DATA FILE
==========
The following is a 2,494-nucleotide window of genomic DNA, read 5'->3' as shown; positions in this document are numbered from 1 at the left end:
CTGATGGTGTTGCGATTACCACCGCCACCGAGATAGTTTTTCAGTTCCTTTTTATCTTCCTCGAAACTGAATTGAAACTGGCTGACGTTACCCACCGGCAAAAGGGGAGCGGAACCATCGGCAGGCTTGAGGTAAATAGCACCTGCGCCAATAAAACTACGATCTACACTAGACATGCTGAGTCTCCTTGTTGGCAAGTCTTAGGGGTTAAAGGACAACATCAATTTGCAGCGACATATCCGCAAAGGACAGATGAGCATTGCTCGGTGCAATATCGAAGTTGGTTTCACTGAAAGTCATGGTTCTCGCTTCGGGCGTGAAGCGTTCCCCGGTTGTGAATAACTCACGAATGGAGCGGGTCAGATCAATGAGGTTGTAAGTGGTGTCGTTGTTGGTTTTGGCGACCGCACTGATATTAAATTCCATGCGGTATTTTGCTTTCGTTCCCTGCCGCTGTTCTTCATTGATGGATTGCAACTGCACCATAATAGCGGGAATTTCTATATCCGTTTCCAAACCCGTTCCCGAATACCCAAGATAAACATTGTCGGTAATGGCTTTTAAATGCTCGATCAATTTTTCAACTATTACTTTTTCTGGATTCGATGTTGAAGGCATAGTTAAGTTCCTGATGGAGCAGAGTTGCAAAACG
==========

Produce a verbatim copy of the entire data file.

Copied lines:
The following is a 2,494-nucleotide window of genomic DNA, read 5'->3' as shown; positions in this document are numbered from 1 at the left end:
CTGATGGTGTTGCGATTACCACCGCCACCGAGATAGTTTTTCAGTTCCTTTTTATCTTCCTCGAAACTGAATTGAAACTGGCTGACGTTACCCACCGGCAAAAGGGGAGCGGAACCATCGGCAGGCTTGAGGTAAATAGCACCTGCGCCAATAAAACTACGATCTACACTAGACATGCTGAGTCTCCTTGTTGGCAAGTCTTAGGGGTTAAAGGACAACATCAATTTGCAGCGACATATCCGCAAAGGACAGATGAGCATTGCTCGGTGCAATATCGAAGTTGGTTTCACTGAAAGTCATGGTTCTCGCTTCGGGCGTGAAGCGTTCCCCGGTTGTGAATAACTCACGAATGGAGCGGGTCAGATCAATGAGGTTGTAAGTGGTGTCGTTGTTGGTTTTGGCGACCGCACTGATATTAAATTCCATGCGGTATTTTGCTTTCGTTCCCTGCCGCTGTTCTTCATTGATGGATTGCAACTGCACCATAATAGCGGGAATTTCTATATCCGTTTCCAAACCCGTTCCCGAATACCCAAGATAAACATTGTCGGTAATGGCTTTTAAATGCTCGATCAATTTTTCAACTATTACTTTTTCTGGATTCGATGTTGAAGGCATAGTTAAGTTCCTGATGGAGCAGAGTTGCAAAACG